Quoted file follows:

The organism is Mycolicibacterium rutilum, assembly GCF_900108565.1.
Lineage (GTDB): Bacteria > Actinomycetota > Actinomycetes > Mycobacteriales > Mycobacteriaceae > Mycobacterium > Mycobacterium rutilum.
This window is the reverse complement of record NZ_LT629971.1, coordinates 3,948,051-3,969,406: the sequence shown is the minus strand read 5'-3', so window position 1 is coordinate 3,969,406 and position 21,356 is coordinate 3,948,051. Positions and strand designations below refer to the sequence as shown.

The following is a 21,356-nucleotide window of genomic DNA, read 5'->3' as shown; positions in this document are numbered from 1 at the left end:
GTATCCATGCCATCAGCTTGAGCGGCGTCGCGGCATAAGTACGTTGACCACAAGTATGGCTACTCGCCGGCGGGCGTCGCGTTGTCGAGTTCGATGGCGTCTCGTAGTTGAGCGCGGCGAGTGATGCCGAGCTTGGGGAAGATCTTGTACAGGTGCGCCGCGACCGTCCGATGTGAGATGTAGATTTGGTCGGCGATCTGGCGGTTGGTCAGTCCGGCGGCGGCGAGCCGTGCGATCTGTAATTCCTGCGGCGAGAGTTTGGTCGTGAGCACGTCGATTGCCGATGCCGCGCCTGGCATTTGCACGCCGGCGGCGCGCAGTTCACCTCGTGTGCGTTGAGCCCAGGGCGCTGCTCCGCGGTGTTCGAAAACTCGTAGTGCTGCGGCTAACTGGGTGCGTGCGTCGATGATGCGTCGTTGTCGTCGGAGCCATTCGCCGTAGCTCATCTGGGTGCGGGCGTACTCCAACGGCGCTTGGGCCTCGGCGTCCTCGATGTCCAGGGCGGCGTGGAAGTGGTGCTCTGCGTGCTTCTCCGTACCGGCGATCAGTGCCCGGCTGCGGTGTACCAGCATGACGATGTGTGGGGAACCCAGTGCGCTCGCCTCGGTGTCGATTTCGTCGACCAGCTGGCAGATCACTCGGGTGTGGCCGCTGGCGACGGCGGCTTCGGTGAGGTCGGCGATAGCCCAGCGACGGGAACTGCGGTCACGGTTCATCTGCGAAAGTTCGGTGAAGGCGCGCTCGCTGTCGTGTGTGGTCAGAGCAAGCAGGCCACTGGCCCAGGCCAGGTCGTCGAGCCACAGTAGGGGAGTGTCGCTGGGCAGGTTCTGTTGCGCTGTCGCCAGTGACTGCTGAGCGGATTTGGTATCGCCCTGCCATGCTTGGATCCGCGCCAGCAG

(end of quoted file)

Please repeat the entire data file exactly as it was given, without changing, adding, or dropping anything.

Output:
The organism is Mycolicibacterium rutilum, assembly GCF_900108565.1.
Lineage (GTDB): Bacteria > Actinomycetota > Actinomycetes > Mycobacteriales > Mycobacteriaceae > Mycobacterium > Mycobacterium rutilum.
This window is the reverse complement of record NZ_LT629971.1, coordinates 3,948,051-3,969,406: the sequence shown is the minus strand read 5'-3', so window position 1 is coordinate 3,969,406 and position 21,356 is coordinate 3,948,051. Positions and strand designations below refer to the sequence as shown.

The following is a 21,356-nucleotide window of genomic DNA, read 5'->3' as shown; positions in this document are numbered from 1 at the left end:
GTATCCATGCCATCAGCTTGAGCGGCGTCGCGGCATAAGTACGTTGACCACAAGTATGGCTACTCGCCGGCGGGCGTCGCGTTGTCGAGTTCGATGGCGTCTCGTAGTTGAGCGCGGCGAGTGATGCCGAGCTTGGGGAAGATCTTGTACAGGTGCGCCGCGACCGTCCGATGTGAGATGTAGATTTGGTCGGCGATCTGGCGGTTGGTCAGTCCGGCGGCGGCGAGCCGTGCGATCTGTAATTCCTGCGGCGAGAGTTTGGTCGTGAGCACGTCGATTGCCGATGCCGCGCCTGGCATTTGCACGCCGGCGGCGCGCAGTTCACCTCGTGTGCGTTGAGCCCAGGGCGCTGCTCCGCGGTGTTCGAAAACTCGTAGTGCTGCGGCTAACTGGGTGCGTGCGTCGATGATGCGTCGTTGTCGTCGGAGCCATTCGCCGTAGCTCATCTGGGTGCGGGCGTACTCCAACGGCGCTTGGGCCTCGGCGTCCTCGATGTCCAGGGCGGCGTGGAAGTGGTGCTCTGCGTGCTTCTCCGTACCGGCGATCAGTGCCCGGCTGCGGTGTACCAGCATGACGATGTGTGGGGAACCCAGTGCGCTCGCCTCGGTGTCGATTTCGTCGACCAGCTGGCAGATCACTCGGGTGTGGCCGCTGGCGACGGCGGCTTCGGTGAGGTCGGCGATAGCCCAGCGACGGGAACTGCGGTCACGGTTCATCTGCGAAAGTTCGGTGAAGGCGCGCTCGCTGTCGTGTGTGGTCAGAGCAAGCAGGCCACTGGCCCAGGCCAGGTCGTCGAGCCACAGTAGGGGAGTGTCGCTGGGCAGGTTCTGTTGCGCTGTCGCCAGTGACTGCTGAGCGGATTTGGTATCGCCCTGCCATGCTTGGATCCGCGCCAGCAG